Air Conditioner 97 Honda Accord

cjheckJune 10, 2005

A/C is blowing out warm air. Took my car to a back yard mechanics for refrigerant. He couldn't fix it stating refrigerant level was fine. He trace it back and believes it is a faulty switch. Didn't want to play around with this and recommended taking it back to the dealer. Does this seem correct and what would be a fair price to fix. Would like to avoid taking it back to the dealer. Thanks

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Better to employ the service of a good AC shop, with this horrid weather, be prepared to wait a few days..The Honda dealers in my area (York county,PA) are extremely expensive, and I do not trust them...

    Bookmark   June 10, 2005 at 5:06PM
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Just had this same situation with my 97 Accord.
System needed recharging. No leaks found.
I'm in CA, took to the dealership, cost for recharging and freon $141.95
Labor ate up $112.00 of that.

    Bookmark   June 16, 2005 at 5:00PM
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If the system needed recharging, it's leaking.

    Bookmark   June 16, 2005 at 5:12PM
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Well now that's not good news.

(Reading directly off invoice)
Evacuated & recharged.
Added dye to system, no leaks found at this time.

Been working great for last couple months.

    Bookmark   June 16, 2005 at 5:41PM
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It may have a very slow leak that didn't leak out enough of the dye that they could see it in the time they had to work with it.

It may need to be recharged again in a year or two. Then again, it may take longer than that before it needs to be recharged.

But, the good news is that since they added dye to the system, if does need a recharge again, they'll likely be able to pinpoint the leak at that time.

I would definitely consider having them check the AC system out next spring, to see if it's low.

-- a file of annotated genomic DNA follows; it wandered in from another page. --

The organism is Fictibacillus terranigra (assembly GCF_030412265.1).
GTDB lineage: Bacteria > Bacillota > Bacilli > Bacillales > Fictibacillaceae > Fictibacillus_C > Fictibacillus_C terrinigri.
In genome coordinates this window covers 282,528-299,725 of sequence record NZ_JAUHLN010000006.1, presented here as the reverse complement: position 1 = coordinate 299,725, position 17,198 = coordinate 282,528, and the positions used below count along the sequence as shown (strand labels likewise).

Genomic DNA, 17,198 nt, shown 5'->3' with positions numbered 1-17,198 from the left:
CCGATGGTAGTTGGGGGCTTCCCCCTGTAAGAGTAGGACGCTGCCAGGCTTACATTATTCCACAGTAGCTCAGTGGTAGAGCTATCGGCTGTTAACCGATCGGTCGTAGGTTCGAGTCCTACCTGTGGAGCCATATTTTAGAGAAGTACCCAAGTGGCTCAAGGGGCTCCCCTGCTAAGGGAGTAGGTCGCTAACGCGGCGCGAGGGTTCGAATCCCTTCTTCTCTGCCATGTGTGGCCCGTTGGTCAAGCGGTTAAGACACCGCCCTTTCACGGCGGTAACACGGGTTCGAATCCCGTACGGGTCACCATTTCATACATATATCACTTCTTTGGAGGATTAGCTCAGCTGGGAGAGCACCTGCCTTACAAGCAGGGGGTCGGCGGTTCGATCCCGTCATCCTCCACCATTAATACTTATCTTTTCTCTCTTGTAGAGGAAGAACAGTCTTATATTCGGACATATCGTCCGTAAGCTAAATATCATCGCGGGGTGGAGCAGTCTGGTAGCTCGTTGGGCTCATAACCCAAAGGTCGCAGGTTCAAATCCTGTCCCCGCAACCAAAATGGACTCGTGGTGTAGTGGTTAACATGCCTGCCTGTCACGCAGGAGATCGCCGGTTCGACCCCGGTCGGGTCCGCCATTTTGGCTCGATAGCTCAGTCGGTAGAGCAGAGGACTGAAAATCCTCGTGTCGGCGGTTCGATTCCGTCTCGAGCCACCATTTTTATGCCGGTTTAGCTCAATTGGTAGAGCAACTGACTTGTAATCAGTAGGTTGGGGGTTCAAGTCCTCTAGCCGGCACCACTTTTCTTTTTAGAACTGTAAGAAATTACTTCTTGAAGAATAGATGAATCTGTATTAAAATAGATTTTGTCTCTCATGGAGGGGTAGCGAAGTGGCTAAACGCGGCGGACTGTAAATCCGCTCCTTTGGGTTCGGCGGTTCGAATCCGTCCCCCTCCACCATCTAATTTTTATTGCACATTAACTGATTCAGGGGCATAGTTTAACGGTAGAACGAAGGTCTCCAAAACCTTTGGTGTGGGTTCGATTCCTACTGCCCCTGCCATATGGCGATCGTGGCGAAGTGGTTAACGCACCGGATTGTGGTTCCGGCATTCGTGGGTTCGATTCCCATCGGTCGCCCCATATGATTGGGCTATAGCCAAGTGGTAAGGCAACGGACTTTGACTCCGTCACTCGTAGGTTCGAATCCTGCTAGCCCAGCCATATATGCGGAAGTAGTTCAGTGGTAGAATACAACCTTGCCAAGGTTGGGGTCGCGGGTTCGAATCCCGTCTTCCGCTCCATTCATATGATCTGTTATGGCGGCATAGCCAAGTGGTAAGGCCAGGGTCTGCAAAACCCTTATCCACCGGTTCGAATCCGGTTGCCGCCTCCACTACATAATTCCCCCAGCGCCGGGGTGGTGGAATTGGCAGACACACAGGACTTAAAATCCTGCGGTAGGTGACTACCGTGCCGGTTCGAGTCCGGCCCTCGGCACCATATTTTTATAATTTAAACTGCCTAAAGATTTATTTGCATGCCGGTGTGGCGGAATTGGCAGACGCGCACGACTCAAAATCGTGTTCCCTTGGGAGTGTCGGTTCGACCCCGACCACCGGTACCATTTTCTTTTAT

Bookmark   June 16, 2005 at 5:50PM
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Thanks Brian

Actually, they did mention the part about being able to detect a leak if any at a later time, now that the dye is there.
Summer has started, and it's often 100 degrees, so AC is mighty important!

    Bookmark   June 16, 2005 at 5:55PM
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One thing to keep in mind, all car a/c systems leak some. Unlike home systems that have a hermetically-sealed refrigeration system, car systems have o-rings in the compressor to keep the refrigerant in. (They have to be built this way because on a car the compressor is driven by a belt rather than a motor that's built into the same housing as the compressor.)

So, on a '97, if this is the first time it's been low, your refrigerant loss may well be within spec, and the dealer could be correct that you have no other leaks than the "normal" small losses from the compressor o-ring. You may be good for another several years.

    Bookmark   June 16, 2005 at 9:11PM
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Cjheck, sorry, I forgot your original question.

If the a/c isn't coming on at all (compressor does not start when you turn the a/c on), then you could have a bad switch or you could be low on refrigerant. (The system won't start if the refrigerant is too low.)

You don't need to go to the dealer, but you do need a shop that regularly works on a/c systems. Check your local yellow pages. The price to fix is hard to estimate without knowing what's wrong. If it's just low on refrigerant, it'll need to be leak tested, and any leaks will need to be fixed, and then it'll have to be recharged. Ask the shop to diagnose the problem and provide you with a written estimate before making repairs. Assuming the compressor itself isn't bad and there aren't any other major problems, this shouldn't be extremely expensive; hopefully it won't be out of the $100 to $150 range.

    Bookmark   June 16, 2005 at 9:19PM
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Evidently, R134 has a tendency to slowly "weep", and this indeed is hard to detect and may not be economically feasible to repair..
But at least no harmful chlorine gases are emitted..

    Bookmark   June 16, 2005 at 10:01PM
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To the best of my knowledge, my '96 Ford Contour which uses R134a had never had the AC recharged until January of last year when it was then about 8 years old. The AC recharge, as you might have guessed from the month, was due to a repair which required that the condensor/radiator be removed; not due to any problems with the AC itself (which I wouldn't have noticed in January anyway).

    Bookmark   June 16, 2005 at 10:21PM
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Similarly, I have a '96 Ford pickup and the a/c on that has never been serviced in any way; still works great. The spec would say that you can lose "up to" a certain amount, but of course many systems would lose less than that.

One other thing is, a lot of the newer systems have an extremely low charge volume. The '96 Fords may still have a 2 1/2 or 3 lb. charge. On the '97 Honda they already may have cut that back to around 1 - 1 1/2 lb. Now a lot of the cars, such as the new Chevy Malibu, have really low refrigerant charge volumes, so I would expect that a considerable number of these systems will need some refrigerant added after several years.

    Bookmark   June 17, 2005 at 8:36AM
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